Citrus x paradisi Macfad.
Plant Family: Rutaceae
The grapefruit is not even 300 years old, and at the time of its “discovery” was considered a horticultural accident during the 1700’s. An English lad by the name of Captain Shaddock brought the seeds to the West Indies from Polynesia in 1693. There are no records to prove it, but many theorize that the grapefruit is a cross between a Pomelo and a Sweet Orange, but no one knows for sure how it came about. By 1750, it was known as the “Forbidden Fruit” or a smaller shaddock, after the mariner who brought it to the Caribbean. It did not make an appearance on American shores until 1823 when it was brought to Tampa, Florida from the Bahamas, where it flourished in the heat. It still did not become widely popular until the 19th century. Today the USA is the world’s major producer of the fruit. The current name is a reference to the way the fruit clusters on the tree which is similar to a bunch of grapes.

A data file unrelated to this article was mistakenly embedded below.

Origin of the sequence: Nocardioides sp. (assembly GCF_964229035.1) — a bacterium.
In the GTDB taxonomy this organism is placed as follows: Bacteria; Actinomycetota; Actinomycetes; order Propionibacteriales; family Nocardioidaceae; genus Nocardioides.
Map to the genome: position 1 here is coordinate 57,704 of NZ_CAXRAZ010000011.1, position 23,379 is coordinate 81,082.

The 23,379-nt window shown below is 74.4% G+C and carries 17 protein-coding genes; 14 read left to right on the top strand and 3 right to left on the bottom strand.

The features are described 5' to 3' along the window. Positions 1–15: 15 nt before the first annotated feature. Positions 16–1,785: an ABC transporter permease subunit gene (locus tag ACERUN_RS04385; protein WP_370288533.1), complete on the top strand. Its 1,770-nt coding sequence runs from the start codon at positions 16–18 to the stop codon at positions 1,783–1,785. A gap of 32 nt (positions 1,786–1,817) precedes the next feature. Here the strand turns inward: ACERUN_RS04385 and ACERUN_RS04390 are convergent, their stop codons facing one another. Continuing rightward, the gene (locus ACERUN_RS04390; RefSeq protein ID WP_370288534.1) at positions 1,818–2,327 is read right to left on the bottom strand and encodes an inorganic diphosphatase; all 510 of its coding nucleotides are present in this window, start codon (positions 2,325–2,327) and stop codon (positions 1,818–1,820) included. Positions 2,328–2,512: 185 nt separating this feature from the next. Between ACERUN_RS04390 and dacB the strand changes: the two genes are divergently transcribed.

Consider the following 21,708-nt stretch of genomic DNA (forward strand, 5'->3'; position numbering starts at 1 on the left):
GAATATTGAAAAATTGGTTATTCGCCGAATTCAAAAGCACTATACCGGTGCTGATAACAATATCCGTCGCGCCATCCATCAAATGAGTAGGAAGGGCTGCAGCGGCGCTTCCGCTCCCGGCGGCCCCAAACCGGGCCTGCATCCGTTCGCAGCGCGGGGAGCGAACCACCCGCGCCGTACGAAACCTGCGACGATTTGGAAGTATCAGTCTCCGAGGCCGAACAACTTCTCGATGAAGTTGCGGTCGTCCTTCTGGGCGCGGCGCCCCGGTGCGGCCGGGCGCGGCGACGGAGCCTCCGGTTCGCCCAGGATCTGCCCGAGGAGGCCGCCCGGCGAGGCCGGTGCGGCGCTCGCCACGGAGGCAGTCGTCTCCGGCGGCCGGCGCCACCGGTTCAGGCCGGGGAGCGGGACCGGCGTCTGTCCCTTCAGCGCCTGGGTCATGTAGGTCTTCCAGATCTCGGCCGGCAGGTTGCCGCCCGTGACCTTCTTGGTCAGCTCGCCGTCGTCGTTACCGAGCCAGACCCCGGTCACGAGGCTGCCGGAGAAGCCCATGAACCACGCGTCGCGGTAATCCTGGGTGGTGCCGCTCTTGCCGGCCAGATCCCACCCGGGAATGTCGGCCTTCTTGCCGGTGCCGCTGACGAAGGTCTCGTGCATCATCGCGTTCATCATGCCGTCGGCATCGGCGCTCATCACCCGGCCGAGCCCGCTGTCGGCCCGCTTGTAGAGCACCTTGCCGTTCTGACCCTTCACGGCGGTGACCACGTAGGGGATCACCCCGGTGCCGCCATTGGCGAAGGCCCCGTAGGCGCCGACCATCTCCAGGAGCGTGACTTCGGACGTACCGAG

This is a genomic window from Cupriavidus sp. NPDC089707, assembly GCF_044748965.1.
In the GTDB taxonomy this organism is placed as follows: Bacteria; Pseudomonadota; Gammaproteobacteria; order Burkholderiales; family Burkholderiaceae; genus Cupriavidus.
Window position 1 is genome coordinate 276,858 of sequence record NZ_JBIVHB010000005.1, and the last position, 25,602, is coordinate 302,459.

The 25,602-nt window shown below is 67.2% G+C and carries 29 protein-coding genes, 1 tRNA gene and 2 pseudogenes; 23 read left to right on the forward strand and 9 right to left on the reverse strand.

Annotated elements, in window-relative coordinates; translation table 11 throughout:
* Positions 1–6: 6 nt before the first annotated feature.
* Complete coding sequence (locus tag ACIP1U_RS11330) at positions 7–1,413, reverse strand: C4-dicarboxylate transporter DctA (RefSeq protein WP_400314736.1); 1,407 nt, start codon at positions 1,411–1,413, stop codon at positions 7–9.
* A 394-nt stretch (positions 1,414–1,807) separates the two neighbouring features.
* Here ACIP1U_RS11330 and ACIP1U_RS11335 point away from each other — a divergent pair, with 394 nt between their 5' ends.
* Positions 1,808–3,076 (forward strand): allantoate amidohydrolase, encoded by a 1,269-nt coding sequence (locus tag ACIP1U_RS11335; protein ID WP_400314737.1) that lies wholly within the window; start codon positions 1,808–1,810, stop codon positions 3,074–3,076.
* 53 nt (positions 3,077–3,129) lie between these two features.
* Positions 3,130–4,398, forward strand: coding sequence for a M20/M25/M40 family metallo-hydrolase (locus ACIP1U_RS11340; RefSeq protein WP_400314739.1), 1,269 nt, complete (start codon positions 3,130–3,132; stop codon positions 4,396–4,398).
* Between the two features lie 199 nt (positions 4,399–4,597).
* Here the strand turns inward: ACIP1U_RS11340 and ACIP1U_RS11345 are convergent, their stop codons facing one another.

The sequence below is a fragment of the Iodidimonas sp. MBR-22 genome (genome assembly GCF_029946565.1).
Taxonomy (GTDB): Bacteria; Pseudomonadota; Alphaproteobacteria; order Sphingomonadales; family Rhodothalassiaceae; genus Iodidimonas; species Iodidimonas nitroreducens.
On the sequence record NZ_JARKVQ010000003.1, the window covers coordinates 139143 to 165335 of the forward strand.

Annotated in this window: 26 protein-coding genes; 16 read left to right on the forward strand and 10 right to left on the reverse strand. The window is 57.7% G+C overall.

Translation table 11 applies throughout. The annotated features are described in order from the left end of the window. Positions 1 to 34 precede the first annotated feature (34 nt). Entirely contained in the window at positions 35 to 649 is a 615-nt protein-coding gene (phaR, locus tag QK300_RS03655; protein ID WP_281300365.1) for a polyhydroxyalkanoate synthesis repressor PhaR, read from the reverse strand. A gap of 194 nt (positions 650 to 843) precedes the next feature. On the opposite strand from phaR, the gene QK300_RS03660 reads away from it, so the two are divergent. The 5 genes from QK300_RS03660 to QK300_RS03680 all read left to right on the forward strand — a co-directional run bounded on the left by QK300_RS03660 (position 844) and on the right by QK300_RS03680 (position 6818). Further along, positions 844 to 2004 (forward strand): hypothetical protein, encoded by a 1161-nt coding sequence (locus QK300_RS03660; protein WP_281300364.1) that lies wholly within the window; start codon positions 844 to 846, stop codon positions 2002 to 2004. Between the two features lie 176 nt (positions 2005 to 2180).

Every part of the fruit can be eaten and utilized.
The peel is used as a tea, body scrub, in the bath, and may also be used to make extracts.
Still considered one of the seven wonders of Barbados, the grapefruit contains vitamin C, fiber, potassium, iron, and calcium.
Specific: No known precautions.
General: We recommend that you consult with a qualified healthcare practitioner before using herbal products, particularly if you are pregnant, nursing, or on any medications.
For educational purposes only This information has not been evaluated by the Food and Drug Administration.
This information is not intended to diagnose, treat, cure, or prevent any disease.